The variable argument lists confuse the issue, because I think you're
misunderstanding partial specialization. I've failed to come up with
the standard reference, but basically, a partial specialization does a
pattern matching against the template arguments to use a different
definition - but the important thing is, any template argument list
supplied to the template must be valid for the primary template. The
specializations only come into play after that.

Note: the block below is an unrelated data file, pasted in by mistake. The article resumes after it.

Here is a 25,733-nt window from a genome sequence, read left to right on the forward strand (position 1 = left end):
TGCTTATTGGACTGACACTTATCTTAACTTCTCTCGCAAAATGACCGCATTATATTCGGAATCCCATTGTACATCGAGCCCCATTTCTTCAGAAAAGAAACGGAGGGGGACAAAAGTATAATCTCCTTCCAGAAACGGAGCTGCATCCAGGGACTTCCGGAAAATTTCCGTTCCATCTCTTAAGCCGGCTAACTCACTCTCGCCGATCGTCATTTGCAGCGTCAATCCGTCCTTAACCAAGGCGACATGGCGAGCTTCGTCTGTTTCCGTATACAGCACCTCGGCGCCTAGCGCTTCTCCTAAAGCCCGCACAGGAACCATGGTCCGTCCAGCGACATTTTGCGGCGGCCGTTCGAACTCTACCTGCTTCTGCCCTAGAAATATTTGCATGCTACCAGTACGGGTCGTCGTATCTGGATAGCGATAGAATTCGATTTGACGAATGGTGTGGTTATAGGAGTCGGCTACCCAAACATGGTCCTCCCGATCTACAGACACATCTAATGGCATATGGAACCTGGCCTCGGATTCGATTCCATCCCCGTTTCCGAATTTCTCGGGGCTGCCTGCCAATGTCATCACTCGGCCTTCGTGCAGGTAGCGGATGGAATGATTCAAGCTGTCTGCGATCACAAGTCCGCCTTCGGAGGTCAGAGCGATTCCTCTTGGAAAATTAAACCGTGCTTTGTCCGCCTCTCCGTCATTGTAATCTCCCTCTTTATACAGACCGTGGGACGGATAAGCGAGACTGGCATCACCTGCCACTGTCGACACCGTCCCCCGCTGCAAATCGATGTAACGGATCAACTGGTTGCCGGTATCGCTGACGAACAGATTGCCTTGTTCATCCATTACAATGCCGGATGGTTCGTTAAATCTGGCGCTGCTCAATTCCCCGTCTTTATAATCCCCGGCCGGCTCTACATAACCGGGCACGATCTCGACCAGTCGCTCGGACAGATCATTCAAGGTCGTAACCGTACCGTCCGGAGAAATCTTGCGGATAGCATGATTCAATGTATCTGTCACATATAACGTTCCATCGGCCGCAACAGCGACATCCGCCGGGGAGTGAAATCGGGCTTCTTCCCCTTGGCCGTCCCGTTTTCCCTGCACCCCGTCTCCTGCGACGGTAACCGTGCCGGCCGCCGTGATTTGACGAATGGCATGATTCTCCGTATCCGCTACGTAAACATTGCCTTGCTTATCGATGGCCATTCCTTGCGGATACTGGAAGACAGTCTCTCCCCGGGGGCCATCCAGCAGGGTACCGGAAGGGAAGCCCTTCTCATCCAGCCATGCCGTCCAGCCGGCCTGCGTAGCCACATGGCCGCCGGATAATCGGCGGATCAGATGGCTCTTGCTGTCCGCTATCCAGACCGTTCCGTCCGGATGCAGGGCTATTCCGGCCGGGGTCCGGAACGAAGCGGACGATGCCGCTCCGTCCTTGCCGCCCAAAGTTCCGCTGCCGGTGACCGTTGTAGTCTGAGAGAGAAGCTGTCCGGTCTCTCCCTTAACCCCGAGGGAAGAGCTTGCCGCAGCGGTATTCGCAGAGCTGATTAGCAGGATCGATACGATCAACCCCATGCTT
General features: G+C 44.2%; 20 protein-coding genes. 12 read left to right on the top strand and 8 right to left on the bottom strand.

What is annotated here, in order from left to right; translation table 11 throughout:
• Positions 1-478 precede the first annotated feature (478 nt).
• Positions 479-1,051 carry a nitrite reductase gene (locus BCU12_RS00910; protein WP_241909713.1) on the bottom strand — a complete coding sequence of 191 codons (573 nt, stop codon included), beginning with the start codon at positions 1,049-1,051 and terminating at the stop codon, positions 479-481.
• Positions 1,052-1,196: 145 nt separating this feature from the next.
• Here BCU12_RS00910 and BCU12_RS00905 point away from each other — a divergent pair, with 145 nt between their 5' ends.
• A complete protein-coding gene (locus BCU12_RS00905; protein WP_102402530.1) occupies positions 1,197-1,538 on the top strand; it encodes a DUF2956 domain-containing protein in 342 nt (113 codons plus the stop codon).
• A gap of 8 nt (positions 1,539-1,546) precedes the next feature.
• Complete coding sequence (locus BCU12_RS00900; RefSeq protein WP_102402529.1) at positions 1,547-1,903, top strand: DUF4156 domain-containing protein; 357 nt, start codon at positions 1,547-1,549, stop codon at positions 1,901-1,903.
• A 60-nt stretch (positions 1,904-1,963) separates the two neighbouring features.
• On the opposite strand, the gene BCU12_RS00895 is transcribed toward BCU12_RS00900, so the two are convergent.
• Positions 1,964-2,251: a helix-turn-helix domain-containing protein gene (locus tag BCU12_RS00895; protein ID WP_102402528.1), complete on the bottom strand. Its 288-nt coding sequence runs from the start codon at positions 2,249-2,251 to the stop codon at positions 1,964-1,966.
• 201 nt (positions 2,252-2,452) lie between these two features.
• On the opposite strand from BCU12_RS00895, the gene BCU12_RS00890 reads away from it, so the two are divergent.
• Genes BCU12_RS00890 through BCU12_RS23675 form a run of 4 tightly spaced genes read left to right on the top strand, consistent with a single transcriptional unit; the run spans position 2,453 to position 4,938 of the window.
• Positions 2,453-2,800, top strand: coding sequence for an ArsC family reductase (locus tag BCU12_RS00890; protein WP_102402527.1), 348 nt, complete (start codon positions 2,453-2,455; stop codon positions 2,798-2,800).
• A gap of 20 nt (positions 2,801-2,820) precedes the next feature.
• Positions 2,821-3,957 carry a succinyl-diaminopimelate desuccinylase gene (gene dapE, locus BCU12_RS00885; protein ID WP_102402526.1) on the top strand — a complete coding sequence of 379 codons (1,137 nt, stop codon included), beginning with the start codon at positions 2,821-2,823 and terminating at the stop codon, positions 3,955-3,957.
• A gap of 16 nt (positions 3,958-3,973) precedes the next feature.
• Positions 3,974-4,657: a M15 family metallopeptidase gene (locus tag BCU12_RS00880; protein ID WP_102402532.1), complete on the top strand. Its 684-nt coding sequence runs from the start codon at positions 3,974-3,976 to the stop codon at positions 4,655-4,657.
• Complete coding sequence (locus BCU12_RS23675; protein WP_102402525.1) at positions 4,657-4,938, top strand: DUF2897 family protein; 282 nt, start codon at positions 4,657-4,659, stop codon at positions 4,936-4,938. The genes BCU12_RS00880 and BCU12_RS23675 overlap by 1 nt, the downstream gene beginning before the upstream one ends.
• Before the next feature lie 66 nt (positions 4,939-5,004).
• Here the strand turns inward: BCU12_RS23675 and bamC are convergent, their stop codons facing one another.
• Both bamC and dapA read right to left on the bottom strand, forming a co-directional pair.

In other words, foo<int, float>, which seems what you want to write,
is not valid, because the foo template expects a non-type parameter of
type size_t in the first position. The partial specialization doesn't
Now, if your partial specialization is valid (I have no idea if it
is), this only means that if I write foo<1, int, float>, the primary
definition is chosen, whereas if I write foo<2, int, float>, pattern
matching resolves sizeof...(Types) to 2 and sees that the partial
specialization matches; this definition is chosen instead.